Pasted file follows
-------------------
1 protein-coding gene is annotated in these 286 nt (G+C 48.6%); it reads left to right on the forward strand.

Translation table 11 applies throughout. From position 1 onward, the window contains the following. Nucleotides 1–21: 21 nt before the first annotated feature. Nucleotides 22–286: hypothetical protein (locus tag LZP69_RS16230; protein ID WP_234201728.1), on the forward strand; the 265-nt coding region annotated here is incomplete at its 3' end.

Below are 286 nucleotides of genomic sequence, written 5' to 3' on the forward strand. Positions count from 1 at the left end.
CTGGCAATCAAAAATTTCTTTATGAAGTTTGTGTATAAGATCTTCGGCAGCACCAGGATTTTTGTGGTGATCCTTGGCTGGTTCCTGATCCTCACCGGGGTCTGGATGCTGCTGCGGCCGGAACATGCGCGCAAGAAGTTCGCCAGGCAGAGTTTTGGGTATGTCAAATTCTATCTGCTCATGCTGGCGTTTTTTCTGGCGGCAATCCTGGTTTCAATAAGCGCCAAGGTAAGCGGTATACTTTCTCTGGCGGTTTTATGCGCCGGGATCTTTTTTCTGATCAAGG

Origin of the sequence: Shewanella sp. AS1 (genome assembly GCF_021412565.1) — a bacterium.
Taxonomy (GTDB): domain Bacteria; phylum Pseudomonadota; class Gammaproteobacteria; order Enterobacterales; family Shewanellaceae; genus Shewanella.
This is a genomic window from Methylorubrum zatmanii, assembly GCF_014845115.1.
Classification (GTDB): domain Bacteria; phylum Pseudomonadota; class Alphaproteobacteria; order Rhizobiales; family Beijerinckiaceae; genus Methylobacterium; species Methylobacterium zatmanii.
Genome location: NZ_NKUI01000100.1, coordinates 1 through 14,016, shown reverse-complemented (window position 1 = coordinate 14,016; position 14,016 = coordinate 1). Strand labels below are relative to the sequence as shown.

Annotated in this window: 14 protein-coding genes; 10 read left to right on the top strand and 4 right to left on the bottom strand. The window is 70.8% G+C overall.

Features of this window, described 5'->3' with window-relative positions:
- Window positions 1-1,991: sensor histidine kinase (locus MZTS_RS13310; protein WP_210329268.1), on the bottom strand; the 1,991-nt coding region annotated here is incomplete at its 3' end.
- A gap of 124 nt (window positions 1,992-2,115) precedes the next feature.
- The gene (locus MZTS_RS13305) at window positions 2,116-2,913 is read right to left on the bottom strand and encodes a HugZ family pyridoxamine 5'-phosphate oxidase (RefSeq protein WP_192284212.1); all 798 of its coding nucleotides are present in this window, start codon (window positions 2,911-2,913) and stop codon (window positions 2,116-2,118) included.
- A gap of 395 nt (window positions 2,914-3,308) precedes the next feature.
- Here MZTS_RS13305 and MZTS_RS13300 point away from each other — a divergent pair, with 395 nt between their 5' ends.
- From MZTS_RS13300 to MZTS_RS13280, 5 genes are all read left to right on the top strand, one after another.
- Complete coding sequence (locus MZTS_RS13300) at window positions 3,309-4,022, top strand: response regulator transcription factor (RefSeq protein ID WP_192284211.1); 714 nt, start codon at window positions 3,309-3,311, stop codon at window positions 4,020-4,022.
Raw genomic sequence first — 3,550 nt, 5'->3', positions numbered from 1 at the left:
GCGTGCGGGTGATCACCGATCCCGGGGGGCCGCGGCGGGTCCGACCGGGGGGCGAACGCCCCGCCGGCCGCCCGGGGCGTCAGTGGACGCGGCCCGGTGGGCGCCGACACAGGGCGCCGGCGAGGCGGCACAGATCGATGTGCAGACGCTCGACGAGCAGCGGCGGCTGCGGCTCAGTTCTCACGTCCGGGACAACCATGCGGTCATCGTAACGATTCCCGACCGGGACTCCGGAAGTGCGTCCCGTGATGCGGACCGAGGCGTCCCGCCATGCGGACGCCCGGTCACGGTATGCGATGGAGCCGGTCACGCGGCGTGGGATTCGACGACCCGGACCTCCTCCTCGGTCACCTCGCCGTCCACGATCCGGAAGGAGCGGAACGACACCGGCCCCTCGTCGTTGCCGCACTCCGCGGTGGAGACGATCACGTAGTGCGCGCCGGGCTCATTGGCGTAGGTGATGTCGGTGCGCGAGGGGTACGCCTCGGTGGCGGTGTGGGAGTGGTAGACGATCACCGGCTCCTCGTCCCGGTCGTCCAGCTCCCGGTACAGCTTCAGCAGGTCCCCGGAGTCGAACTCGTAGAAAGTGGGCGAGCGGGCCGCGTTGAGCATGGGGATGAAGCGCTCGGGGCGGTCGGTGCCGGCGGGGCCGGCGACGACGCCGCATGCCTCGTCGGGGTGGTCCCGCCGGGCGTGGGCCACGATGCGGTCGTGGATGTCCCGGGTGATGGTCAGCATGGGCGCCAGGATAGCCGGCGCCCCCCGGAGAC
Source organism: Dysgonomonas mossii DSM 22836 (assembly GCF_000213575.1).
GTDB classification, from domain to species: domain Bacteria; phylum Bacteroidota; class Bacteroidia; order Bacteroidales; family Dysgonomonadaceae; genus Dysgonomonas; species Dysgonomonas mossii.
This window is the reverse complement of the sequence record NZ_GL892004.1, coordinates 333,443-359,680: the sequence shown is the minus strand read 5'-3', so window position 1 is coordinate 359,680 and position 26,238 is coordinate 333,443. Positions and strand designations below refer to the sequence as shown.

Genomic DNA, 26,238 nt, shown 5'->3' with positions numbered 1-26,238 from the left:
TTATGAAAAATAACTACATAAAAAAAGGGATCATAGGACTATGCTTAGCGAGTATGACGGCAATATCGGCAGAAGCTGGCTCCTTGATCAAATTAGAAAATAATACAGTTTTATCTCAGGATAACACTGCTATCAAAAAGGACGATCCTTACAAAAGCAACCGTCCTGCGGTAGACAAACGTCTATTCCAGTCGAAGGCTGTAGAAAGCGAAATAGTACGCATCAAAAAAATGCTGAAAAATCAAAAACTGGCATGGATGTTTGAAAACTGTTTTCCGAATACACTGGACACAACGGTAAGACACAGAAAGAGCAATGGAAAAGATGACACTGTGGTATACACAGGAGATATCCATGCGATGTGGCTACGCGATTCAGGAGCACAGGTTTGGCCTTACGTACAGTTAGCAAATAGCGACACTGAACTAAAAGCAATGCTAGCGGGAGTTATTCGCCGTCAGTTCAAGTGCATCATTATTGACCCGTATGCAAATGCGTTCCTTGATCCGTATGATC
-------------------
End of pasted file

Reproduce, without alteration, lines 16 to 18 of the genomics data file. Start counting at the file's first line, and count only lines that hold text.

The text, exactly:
- Here MZTS_RS13305 and MZTS_RS13300 point away from each other — a divergent pair, with 395 nt between their 5' ends.
- From MZTS_RS13300 to MZTS_RS13280, 5 genes are all read left to right on the top strand, one after another.
- Complete coding sequence (locus MZTS_RS13300) at window positions 3,309-4,022, top strand: response regulator transcription factor (RefSeq protein ID WP_192284211.1); 714 nt, start codon at window positions 3,309-3,311, stop codon at window positions 4,020-4,022.